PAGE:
Ziggy After Boxing
By 1975 he was back living in upstate New York, when Dave Zyglewicz signed to fight an up-and-comer named Bobby Walker and was ingloriously stopped on cuts in the fifth round.
He soon opened a tavern called Ziggy’s Corner in Watervliet, which he ran for many years with his late first wife, Fran. It became the go-to place for the boxing insiders when the Albany area was somewhat of a fistic hotbed from the late 1970s to the mid-1980s with red-hot ticket sellers like Danny Ferris, and later, Mike Tyson. Tyson fought nearly all of his first 20 fights in the Albany area. Joe Frazier sometimes visited with his singing group, The Knockouts.
But Ziggy had unfinished boxing business, so he hooked up with the colorful late promoter John “Cha Cha” Ciarcia, who was unofficially known as the mayor of New York City’s Mulberry Street in Little Italy, for a comeback fight.
Citing Ziggy’s “advanced age” of 38, the New York State Athletic Commission refused to sanction the bout.
Dave Zyglewicz successfully sued the commission on the grounds of age discrimination and signed to fight Indiana journeyman Clyde Mudgett in November 1982.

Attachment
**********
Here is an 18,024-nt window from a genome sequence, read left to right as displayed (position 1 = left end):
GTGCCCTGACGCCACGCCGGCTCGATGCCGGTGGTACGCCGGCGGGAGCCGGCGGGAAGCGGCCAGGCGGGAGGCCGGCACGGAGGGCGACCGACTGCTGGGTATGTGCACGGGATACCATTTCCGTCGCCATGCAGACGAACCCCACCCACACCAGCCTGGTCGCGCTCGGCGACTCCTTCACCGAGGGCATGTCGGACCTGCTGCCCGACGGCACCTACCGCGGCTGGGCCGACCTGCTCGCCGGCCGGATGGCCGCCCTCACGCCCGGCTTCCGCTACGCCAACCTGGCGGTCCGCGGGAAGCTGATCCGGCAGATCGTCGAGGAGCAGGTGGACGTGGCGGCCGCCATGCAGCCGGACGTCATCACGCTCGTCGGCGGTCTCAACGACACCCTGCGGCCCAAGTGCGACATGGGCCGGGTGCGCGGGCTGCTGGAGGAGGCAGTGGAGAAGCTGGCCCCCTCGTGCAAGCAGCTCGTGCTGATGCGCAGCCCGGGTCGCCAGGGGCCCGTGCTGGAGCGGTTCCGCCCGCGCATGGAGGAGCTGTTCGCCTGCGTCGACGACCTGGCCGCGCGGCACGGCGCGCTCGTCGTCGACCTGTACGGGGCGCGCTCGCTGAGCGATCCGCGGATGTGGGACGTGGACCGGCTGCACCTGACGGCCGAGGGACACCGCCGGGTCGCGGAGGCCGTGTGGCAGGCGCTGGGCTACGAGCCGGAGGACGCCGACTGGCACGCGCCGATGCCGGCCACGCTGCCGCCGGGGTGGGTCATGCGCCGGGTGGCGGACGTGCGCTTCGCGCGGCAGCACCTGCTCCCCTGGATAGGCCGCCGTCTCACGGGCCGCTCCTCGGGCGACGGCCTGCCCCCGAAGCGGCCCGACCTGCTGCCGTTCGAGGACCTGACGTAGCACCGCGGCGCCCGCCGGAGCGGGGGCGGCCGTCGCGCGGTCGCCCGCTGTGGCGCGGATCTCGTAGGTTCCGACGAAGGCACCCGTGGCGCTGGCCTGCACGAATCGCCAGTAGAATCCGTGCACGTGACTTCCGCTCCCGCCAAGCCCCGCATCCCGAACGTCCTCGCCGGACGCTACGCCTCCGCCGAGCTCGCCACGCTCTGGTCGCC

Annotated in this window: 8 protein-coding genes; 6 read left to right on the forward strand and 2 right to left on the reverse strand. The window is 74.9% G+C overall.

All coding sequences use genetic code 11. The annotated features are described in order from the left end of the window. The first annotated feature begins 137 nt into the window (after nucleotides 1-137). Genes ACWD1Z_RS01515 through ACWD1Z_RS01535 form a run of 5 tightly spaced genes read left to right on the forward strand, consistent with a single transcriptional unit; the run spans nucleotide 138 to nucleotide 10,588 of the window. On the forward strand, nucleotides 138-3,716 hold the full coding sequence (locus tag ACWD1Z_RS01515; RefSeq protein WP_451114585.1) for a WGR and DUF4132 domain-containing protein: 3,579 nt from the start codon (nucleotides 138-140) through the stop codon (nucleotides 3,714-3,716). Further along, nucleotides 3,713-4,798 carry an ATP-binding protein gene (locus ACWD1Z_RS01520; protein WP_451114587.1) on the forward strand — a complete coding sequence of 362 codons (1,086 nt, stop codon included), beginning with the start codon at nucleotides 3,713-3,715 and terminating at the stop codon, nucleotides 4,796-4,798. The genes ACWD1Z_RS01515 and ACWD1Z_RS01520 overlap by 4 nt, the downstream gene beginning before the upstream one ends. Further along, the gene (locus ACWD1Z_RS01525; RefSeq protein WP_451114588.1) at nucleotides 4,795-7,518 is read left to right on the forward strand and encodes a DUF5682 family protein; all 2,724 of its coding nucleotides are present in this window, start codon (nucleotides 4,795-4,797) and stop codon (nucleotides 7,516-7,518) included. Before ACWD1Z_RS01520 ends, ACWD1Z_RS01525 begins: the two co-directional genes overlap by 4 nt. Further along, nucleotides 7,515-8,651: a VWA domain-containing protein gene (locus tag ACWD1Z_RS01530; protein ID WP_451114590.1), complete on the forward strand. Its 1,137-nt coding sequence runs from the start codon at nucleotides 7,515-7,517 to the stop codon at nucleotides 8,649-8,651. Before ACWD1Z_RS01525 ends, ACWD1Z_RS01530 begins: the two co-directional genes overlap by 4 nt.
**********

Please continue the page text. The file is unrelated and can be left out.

Forty-something heavyweights were not yet commonplace, and the media-savvy Mudgett tossed Geritol bottles at Ziggy to generate interest in the bout.
Comeback, Then Dave Zyglewicz Stopping For Good
Before a sold-out arena and a large contingent of local and Houston press, Ziggy stopped Mudgett in two rounds. He was invigorated and felt redeemed by the victory.
Afterwards, he retired from the ring for good with a 32-4 (17 kos) record. He held on to the bar for 10 years, reveled in son Shane’s athletic exploits, divorced Fran, got remarried, moved to Key West, got divorced again and moved back to Watervliet where he lived with Shane, his wife Sharon and their twins Cain and Cole.
He visited the Saratoga racetrack as often as he could before the dementia grounded him for good.
Dave Zyglewicz was as old school as old school gets. He went after his dream with drive and determination. He had great respect for his fans and the sacrifice required to be successful in such a tough vocation. He took no short cuts, expected no favors, and was as honest as the day is long.
Today’s fighters could learn a lot from him.
Funeral services will be held from 2:00 to 5:00 p.m. on Sunday, March 26, at the Parker Brothers Memorial Funeral Home, 2013 Broadway, Watervliet, New York 12189, phone 518-273-3223,
Burial will be Monday, March 27, at the Saratoga National Cemetery.